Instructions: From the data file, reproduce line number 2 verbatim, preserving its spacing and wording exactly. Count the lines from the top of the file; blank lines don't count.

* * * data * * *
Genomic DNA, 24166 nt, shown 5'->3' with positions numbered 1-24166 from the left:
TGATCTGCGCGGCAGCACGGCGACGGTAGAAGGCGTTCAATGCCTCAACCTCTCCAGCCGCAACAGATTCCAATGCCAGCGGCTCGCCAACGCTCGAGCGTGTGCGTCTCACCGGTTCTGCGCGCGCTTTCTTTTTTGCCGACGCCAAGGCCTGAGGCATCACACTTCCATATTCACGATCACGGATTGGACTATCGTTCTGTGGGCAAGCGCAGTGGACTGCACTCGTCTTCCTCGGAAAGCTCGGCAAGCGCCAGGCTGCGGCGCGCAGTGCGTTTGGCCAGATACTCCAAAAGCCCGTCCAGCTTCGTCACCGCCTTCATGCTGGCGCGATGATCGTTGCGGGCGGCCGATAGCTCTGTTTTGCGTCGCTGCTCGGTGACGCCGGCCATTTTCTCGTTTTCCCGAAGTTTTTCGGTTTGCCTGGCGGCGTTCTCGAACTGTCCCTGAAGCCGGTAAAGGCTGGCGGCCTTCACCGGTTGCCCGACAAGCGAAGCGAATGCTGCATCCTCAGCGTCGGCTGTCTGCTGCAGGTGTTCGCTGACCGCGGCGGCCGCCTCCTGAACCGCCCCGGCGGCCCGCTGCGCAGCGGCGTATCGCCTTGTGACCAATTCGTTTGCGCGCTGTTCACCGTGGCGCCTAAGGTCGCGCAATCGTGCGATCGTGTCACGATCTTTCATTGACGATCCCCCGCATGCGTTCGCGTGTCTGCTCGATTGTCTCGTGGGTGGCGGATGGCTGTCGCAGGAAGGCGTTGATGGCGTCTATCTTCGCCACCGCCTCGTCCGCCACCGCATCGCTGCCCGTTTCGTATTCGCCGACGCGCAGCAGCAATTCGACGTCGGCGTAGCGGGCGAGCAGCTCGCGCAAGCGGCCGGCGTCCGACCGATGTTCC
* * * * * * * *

TGATCTGCGCGGCAGCACGGCGACGGTAGAAGGCGTTCAATGCCTCAACCTCTCCAGCCGCAACAGATTCCAATGCCAGCGGCTCGCCAACGCTCGAGCGTGTGCGTCTCACCGGTTCTGCGCGCGCTTTCTTTTTTGCCGACGCCAAGGCCTGAGGCATCACACTTCCATATTCACGATCACGGATTGGACTATCGTTCTGTGGGCAAGCGCAGTGGACTGCACTCGTCTTCCTCGGAAAGCTCGGCAAGCGCCAGGCTGCGGCGCGCAGTGCGTTTGGCCAGATACTCCAAAAGCCCGTCCAGCTTCGTCACCGCCTTCATGCTGGCGCGATGATCGTTGCGGGCGGCCGATAGCTCTGTTTTGCGTCGCTGCTCGGTGACGCCGGCCATTTTCTCGTTTTCCCGAAGTTTTTCGGTTTGCCTGGCGGCGTTCTCGAACTGTCCCTGAAGCCGGTAAAGGCTGGCGGCCTTCACCGGTTGCCCGACAAGCGAAGCGAATGCTGCATCCTCAGCGTCGGCTGTCTGCTGCAGGTGTTCGCTGACCGCGGCGGCCGCCTCCTGAACCGCCCCGGCGGCCCGCTGCGCAGCGGCGTATCGCCTTGTGACCAATTCGTTTGCGCGCTGTTCACCGTGGCGCCTAAGGTCGCGCAATCGTGCGATCGTGTCACGATCTTTCATTGACGATCCCCCGCATGCGTTCGCGTGTCTGCTCGATTGTCTCGTGGGTGGCGGATGGCTGTCGCAGGAAGGCGTTGATGGCGTCTATCTTCGCCACCGCCTCGTCCGCCACCGCATCGCTGCCCGTTTCGTATTCGCCGACGCGCAGCAGCAATTCGACGTCGGCGTAGCGGGCGAGCAGCTCGCGCAAGCGGCCGGCGTCCGACCGATGTTCC